been several years since I had visited the Bedouin to look for dogs. A woman
can not travel around among the Bedouin tribes on her own; this is unacceptable in the Bedouin culture. The warden of the Nature Reserves Authority who I had travelled with in the past had been transferred to
another area, and I did not know the new warden. It was definitely advisable
to visit with someone who knew the tribes and was respected by them.
However, as the plans
for the International Canaan Convention 2001 progressed, I decided that it would be worth trying to make contact with the
Bedouin so that we would have a better chance of seeing some Canaans during our trip to the desert. I called up Matti, the warden that I knew, and he gave me the telephone number of a Bedouin, Hassen, who
he said would be willing to help out.
How the Bedouin have
changed in some ways! They now have cellular phones, pickup trucks, and TVs powered
by a generator. But in most other ways, their life style is very much the same
as it has been for thousands of years.
The day of the trip to
the desert came, and on the way south, our tour guide and I called Hassen. He
was willing to meet us in the afternoon and take us back to his own camp. So
after a lovely visit to Massada and the Dead Sea with our overseas guests, we headed for Tel Arad, where we were to meet Hassen.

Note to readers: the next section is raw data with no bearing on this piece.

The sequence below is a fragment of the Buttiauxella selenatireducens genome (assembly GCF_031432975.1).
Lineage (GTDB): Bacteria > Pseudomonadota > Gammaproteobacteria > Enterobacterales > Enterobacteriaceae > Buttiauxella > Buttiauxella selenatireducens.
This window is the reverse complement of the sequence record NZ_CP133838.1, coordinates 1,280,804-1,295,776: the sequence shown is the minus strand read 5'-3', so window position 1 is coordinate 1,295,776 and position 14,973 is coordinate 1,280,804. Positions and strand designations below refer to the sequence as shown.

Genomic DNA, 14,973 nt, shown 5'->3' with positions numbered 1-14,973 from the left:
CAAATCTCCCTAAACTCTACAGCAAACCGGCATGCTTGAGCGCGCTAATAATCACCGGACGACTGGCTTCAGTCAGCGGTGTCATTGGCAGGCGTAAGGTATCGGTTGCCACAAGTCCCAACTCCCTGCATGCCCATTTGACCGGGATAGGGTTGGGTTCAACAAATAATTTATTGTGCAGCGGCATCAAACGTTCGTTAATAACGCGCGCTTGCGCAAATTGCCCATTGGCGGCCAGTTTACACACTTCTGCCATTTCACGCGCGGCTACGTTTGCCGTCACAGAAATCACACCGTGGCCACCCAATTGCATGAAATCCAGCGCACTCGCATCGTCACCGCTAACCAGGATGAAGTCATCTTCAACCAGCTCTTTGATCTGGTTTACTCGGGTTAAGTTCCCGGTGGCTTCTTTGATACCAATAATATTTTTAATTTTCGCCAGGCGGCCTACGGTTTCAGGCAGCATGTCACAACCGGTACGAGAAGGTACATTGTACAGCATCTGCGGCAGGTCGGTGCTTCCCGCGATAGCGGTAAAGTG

Hassens son was waiting
for us on the edge of the highway, where a rocky trail headed off over the low dusty hills.
There was no possibility that our bus could navigate that trail. Several of the guests were able to get a ride with
Hassens son in his pickup truck and the rest of us began to walk along after him.
At first, there was nothing
in sight except the dry brown undulating landscape. The hilly layout of the land
here is very suited to the Bedouins temperament the camps are completely hidden from one another and from any visitors until
you actually climb the rise behind which the tent is hidden. You could be standing
fifty meters away from a camp, and not have the slightest idea that it is there. After
walking for a while, first we came to a group of camels very nice ones, in very good condition, that were hobbled and grazing
on the very sparse vegetation. Camels are very valuable livestock so of course,
as we came closer, we heard the dogs that were guarding them begin to bark.
Ahead of us on the hillside,
we could see the encampment, and several dogs started running towards us. And
they clearly were Canaans! There was a large cream colored male with cut ears
(the Bedouin cut the ears of their best watch dogs so that they will guard better they believe that this makes them more alert),
a very nice type of dog that I would have been happy to have, a red bitch, and in the distance a few more, including a puppy. As we came closer to the camp, another dog came over the rise barking a very pale
cream dog, nearly white, of a lovely type, with erect ears and very dark nose and eye pigment.
This one was even better than the first male!
Hassen and his family
greeted us with the typical Bedouin hospitality, inviting us all into their tent for tea.
We all sat on the carpets spread out for us on the ground, and the women, who appeared to have dressed in their best
in honor of the visitors, served the sweet tea.
As we were getting ready